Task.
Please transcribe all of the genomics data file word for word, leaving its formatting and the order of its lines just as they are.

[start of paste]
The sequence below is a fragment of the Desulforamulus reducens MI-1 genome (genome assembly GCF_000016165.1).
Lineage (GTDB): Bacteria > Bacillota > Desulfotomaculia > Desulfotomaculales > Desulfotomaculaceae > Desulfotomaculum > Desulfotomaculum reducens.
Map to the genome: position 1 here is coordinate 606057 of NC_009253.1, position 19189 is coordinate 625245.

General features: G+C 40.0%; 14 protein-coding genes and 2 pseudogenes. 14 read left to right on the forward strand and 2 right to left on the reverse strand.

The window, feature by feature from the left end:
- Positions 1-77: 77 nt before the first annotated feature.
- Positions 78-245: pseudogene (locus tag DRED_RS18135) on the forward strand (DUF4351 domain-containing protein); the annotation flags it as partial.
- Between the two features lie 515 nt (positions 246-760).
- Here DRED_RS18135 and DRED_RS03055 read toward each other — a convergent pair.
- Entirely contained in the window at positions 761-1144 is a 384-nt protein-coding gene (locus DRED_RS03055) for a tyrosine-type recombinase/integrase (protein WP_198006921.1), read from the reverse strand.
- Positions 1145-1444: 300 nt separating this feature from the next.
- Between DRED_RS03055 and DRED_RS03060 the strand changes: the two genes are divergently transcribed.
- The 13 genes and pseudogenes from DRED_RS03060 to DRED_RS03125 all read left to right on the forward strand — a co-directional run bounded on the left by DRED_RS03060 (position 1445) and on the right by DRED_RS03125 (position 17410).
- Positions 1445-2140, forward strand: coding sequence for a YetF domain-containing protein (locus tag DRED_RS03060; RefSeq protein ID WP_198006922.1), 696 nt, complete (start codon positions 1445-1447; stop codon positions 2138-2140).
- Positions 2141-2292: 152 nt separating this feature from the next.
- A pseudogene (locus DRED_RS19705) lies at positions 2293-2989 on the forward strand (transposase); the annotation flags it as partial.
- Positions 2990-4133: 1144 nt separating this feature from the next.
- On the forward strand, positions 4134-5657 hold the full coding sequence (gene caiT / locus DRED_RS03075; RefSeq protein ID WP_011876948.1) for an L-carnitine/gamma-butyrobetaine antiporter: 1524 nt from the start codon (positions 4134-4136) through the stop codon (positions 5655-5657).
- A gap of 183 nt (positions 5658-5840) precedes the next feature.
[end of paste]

The sequence below is a fragment of the Desulforamulus reducens MI-1 genome (genome assembly GCF_000016165.1).
Lineage (GTDB): Bacteria > Bacillota > Desulfotomaculia > Desulfotomaculales > Desulfotomaculaceae > Desulfotomaculum > Desulfotomaculum reducens.
Map to the genome: position 1 here is coordinate 606057 of NC_009253.1, position 19189 is coordinate 625245.

General features: G+C 40.0%; 14 protein-coding genes and 2 pseudogenes. 14 read left to right on the forward strand and 2 right to left on the reverse strand.

The window, feature by feature from the left end:
- Positions 1-77: 77 nt before the first annotated feature.
- Positions 78-245: pseudogene (locus tag DRED_RS18135) on the forward strand (DUF4351 domain-containing protein); the annotation flags it as partial.
- Between the two features lie 515 nt (positions 246-760).
- Here DRED_RS18135 and DRED_RS03055 read toward each other — a convergent pair.
- Entirely contained in the window at positions 761-1144 is a 384-nt protein-coding gene (locus DRED_RS03055) for a tyrosine-type recombinase/integrase (protein WP_198006921.1), read from the reverse strand.
- Positions 1145-1444: 300 nt separating this feature from the next.
- Between DRED_RS03055 and DRED_RS03060 the strand changes: the two genes are divergently transcribed.
- The 13 genes and pseudogenes from DRED_RS03060 to DRED_RS03125 all read left to right on the forward strand — a co-directional run bounded on the left by DRED_RS03060 (position 1445) and on the right by DRED_RS03125 (position 17410).
- Positions 1445-2140, forward strand: coding sequence for a YetF domain-containing protein (locus tag DRED_RS03060; RefSeq protein ID WP_198006922.1), 696 nt, complete (start codon positions 1445-1447; stop codon positions 2138-2140).
- Positions 2141-2292: 152 nt separating this feature from the next.
- A pseudogene (locus DRED_RS19705) lies at positions 2293-2989 on the forward strand (transposase); the annotation flags it as partial.
- Positions 2990-4133: 1144 nt separating this feature from the next.
- On the forward strand, positions 4134-5657 hold the full coding sequence (gene caiT / locus DRED_RS03075; RefSeq protein ID WP_011876948.1) for an L-carnitine/gamma-butyrobetaine antiporter: 1524 nt from the start codon (positions 4134-4136) through the stop codon (positions 5655-5657).
- A gap of 183 nt (positions 5658-5840) precedes the next feature.